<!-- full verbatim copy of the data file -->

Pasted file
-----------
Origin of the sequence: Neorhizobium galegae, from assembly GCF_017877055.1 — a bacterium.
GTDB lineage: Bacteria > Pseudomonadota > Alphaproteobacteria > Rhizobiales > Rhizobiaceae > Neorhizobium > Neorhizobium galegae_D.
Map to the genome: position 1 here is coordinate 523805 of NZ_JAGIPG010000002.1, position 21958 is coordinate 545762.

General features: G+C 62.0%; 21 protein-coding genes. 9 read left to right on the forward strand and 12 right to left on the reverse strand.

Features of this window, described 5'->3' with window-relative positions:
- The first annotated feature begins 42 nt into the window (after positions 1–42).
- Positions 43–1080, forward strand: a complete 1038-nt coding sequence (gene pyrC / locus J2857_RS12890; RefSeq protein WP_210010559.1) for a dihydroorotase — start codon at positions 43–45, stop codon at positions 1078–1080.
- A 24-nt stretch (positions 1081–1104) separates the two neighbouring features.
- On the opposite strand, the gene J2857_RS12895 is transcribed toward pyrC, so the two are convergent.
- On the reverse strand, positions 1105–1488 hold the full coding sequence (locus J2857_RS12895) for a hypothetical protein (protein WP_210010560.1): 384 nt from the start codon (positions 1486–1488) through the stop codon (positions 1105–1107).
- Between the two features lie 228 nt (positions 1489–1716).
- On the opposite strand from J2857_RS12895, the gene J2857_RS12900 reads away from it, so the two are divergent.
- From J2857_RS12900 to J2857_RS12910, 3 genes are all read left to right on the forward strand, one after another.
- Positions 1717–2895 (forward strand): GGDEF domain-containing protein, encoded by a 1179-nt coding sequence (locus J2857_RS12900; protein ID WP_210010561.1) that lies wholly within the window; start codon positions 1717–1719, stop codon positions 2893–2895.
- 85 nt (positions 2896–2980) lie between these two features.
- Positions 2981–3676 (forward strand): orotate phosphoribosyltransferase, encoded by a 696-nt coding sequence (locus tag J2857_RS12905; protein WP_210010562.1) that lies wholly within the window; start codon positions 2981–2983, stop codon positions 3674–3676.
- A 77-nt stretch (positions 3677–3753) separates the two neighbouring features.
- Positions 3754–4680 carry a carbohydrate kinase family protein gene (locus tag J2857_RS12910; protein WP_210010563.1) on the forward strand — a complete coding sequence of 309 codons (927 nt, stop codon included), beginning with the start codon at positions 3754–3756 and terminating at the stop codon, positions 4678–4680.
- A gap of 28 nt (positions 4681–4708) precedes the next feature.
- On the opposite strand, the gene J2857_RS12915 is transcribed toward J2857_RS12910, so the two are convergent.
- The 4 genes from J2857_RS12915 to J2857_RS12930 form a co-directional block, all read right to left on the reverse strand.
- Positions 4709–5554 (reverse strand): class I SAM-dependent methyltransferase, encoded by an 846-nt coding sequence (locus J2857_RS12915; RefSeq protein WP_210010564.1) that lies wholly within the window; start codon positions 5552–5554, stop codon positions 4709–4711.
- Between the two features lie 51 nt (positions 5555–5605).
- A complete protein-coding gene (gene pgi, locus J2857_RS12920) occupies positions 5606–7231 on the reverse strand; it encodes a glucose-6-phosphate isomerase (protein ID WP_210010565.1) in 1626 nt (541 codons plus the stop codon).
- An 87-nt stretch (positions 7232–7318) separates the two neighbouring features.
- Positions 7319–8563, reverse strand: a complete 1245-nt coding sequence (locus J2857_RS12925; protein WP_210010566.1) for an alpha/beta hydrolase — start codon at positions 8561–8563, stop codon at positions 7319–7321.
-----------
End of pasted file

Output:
Origin of the sequence: Neorhizobium galegae, from assembly GCF_017877055.1 — a bacterium.
GTDB lineage: Bacteria > Pseudomonadota > Alphaproteobacteria > Rhizobiales > Rhizobiaceae > Neorhizobium > Neorhizobium galegae_D.
Map to the genome: position 1 here is coordinate 523805 of NZ_JAGIPG010000002.1, position 21958 is coordinate 545762.

General features: G+C 62.0%; 21 protein-coding genes. 9 read left to right on the forward strand and 12 right to left on the reverse strand.

Features of this window, described 5'->3' with window-relative positions:
- The first annotated feature begins 42 nt into the window (after positions 1–42).
- Positions 43–1080, forward strand: a complete 1038-nt coding sequence (gene pyrC / locus J2857_RS12890; RefSeq protein WP_210010559.1) for a dihydroorotase — start codon at positions 43–45, stop codon at positions 1078–1080.
- A 24-nt stretch (positions 1081–1104) separates the two neighbouring features.
- On the opposite strand, the gene J2857_RS12895 is transcribed toward pyrC, so the two are convergent.
- On the reverse strand, positions 1105–1488 hold the full coding sequence (locus J2857_RS12895) for a hypothetical protein (protein WP_210010560.1): 384 nt from the start codon (positions 1486–1488) through the stop codon (positions 1105–1107).
- Between the two features lie 228 nt (positions 1489–1716).
- On the opposite strand from J2857_RS12895, the gene J2857_RS12900 reads away from it, so the two are divergent.
- From J2857_RS12900 to J2857_RS12910, 3 genes are all read left to right on the forward strand, one after another.
- Positions 1717–2895 (forward strand): GGDEF domain-containing protein, encoded by a 1179-nt coding sequence (locus J2857_RS12900; protein ID WP_210010561.1) that lies wholly within the window; start codon positions 1717–1719, stop codon positions 2893–2895.
- 85 nt (positions 2896–2980) lie between these two features.
- Positions 2981–3676 (forward strand): orotate phosphoribosyltransferase, encoded by a 696-nt coding sequence (locus tag J2857_RS12905; protein WP_210010562.1) that lies wholly within the window; start codon positions 2981–2983, stop codon positions 3674–3676.
- A 77-nt stretch (positions 3677–3753) separates the two neighbouring features.
- Positions 3754–4680 carry a carbohydrate kinase family protein gene (locus tag J2857_RS12910; protein WP_210010563.1) on the forward strand — a complete coding sequence of 309 codons (927 nt, stop codon included), beginning with the start codon at positions 3754–3756 and terminating at the stop codon, positions 4678–4680.
- A gap of 28 nt (positions 4681–4708) precedes the next feature.
- On the opposite strand, the gene J2857_RS12915 is transcribed toward J2857_RS12910, so the two are convergent.
- The 4 genes from J2857_RS12915 to J2857_RS12930 form a co-directional block, all read right to left on the reverse strand.
- Positions 4709–5554 (reverse strand): class I SAM-dependent methyltransferase, encoded by an 846-nt coding sequence (locus J2857_RS12915; RefSeq protein WP_210010564.1) that lies wholly within the window; start codon positions 5552–5554, stop codon positions 4709–4711.
- Between the two features lie 51 nt (positions 5555–5605).
- A complete protein-coding gene (gene pgi, locus J2857_RS12920) occupies positions 5606–7231 on the reverse strand; it encodes a glucose-6-phosphate isomerase (protein ID WP_210010565.1) in 1626 nt (541 codons plus the stop codon).
- An 87-nt stretch (positions 7232–7318) separates the two neighbouring features.
- Positions 7319–8563, reverse strand: a complete 1245-nt coding sequence (locus J2857_RS12925; protein WP_210010566.1) for an alpha/beta hydrolase — start codon at positions 8561–8563, stop codon at positions 7319–7321.